George Loewenstein and Peter Ubel say yes. Often there is no nudge-based free lunch and we need a straightforward relative price shift:
Behavioral economics should complement, not substitute for, more substantive economic interventions. If traditional economics suggests that we should have a larger price difference between sugar-free and sugared drinks, behavioral economics could suggest whether consumers would respond better to a subsidy on unsweetened drinks or a tax on sugary drinks.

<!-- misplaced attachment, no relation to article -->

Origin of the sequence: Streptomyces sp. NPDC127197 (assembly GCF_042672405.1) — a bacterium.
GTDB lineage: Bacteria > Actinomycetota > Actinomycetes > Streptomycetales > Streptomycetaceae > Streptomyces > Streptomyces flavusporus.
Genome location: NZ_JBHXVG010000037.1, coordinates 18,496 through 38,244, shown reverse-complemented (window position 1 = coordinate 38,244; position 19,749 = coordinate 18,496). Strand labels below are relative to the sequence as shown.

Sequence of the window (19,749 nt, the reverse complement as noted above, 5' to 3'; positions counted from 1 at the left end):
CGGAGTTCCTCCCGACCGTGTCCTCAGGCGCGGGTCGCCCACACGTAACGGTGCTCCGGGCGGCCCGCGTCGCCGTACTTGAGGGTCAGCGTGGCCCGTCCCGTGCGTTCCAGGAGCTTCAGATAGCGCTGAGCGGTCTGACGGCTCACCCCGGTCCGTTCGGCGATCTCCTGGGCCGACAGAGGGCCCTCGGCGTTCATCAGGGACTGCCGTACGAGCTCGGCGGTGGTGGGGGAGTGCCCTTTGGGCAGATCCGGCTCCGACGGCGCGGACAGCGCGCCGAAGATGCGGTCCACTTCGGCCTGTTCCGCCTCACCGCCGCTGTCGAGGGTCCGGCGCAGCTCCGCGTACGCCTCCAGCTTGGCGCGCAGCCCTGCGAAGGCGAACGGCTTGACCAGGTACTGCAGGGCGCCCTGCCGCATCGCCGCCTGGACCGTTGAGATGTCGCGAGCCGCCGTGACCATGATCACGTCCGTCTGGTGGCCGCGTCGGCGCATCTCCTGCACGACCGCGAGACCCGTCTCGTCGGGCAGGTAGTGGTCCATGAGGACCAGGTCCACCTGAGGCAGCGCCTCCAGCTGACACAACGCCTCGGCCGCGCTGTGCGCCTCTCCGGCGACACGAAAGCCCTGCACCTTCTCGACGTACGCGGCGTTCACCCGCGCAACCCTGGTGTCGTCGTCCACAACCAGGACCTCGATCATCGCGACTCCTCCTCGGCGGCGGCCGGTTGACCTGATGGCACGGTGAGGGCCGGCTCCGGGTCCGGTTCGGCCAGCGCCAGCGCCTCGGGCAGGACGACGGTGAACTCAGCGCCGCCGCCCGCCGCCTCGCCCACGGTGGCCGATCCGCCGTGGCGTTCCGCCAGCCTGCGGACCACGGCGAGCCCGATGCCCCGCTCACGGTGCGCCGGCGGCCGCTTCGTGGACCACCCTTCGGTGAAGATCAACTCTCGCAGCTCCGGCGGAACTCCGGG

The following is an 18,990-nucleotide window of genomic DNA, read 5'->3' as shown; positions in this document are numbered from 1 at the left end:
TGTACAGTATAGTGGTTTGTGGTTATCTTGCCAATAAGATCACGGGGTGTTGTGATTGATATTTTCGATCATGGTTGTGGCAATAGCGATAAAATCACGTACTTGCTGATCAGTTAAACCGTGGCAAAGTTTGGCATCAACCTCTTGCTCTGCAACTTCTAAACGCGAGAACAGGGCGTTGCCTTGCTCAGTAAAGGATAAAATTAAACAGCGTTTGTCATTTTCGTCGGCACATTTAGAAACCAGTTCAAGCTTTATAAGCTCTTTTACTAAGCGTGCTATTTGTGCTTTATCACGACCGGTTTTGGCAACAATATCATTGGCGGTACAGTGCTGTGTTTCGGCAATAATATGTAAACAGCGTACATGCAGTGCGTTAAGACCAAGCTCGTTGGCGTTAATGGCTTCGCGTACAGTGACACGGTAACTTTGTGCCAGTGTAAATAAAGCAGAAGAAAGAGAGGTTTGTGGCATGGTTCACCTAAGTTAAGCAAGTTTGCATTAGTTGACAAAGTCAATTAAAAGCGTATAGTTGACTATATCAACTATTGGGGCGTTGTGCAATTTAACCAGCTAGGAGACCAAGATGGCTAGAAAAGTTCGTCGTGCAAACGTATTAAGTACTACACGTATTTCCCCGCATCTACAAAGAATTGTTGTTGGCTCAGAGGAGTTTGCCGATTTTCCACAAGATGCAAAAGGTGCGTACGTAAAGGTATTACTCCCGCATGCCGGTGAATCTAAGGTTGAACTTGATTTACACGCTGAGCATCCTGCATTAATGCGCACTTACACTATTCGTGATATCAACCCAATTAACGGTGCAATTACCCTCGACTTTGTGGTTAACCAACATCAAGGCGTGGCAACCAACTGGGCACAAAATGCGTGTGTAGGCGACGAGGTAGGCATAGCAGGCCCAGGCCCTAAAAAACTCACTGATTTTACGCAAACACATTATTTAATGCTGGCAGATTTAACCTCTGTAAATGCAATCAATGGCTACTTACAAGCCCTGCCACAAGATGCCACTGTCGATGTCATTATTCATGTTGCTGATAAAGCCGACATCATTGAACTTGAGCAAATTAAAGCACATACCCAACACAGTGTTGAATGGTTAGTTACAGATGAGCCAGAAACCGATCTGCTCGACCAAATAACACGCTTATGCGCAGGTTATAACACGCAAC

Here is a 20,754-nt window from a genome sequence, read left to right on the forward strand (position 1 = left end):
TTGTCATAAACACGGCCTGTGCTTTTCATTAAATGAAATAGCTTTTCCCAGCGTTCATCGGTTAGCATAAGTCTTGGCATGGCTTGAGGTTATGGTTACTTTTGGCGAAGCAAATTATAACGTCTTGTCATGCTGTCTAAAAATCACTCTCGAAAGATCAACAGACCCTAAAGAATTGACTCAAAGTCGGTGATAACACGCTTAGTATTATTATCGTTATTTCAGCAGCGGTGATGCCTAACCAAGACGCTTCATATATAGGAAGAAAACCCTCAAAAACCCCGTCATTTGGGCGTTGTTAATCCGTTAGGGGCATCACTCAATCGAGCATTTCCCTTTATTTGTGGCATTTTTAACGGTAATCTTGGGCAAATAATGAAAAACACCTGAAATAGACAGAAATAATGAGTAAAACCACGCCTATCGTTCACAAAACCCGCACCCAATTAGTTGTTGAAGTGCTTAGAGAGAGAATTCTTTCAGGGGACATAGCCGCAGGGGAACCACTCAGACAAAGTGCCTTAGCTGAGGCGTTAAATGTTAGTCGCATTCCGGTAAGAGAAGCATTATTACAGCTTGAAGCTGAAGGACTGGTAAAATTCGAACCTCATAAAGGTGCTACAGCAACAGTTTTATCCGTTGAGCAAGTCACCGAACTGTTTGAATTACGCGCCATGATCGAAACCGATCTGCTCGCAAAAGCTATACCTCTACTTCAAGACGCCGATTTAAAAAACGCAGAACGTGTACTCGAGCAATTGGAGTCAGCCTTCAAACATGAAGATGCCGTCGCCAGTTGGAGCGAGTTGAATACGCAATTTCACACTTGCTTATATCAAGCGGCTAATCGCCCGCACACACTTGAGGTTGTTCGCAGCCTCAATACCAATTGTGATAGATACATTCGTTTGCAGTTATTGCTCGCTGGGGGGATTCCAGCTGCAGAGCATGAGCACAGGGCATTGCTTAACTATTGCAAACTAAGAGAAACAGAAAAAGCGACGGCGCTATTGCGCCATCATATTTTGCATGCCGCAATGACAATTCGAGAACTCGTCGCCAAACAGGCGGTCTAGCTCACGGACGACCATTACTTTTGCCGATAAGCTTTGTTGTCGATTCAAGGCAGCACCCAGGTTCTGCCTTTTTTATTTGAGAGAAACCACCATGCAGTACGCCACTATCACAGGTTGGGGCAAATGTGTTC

But that’s the most it can do. For all of its insights, behavioral economics alone is not a viable alternative to the kinds of far-reaching policies we need to tackle our nation’s challenges.
There is much more here, hat tip to Mark Thoma. Loewenstein, of course, is one of the pioneers of…behavioral economics. (If you're wondering, I don't agree with a number of their examples, but I do agree with their overall point.)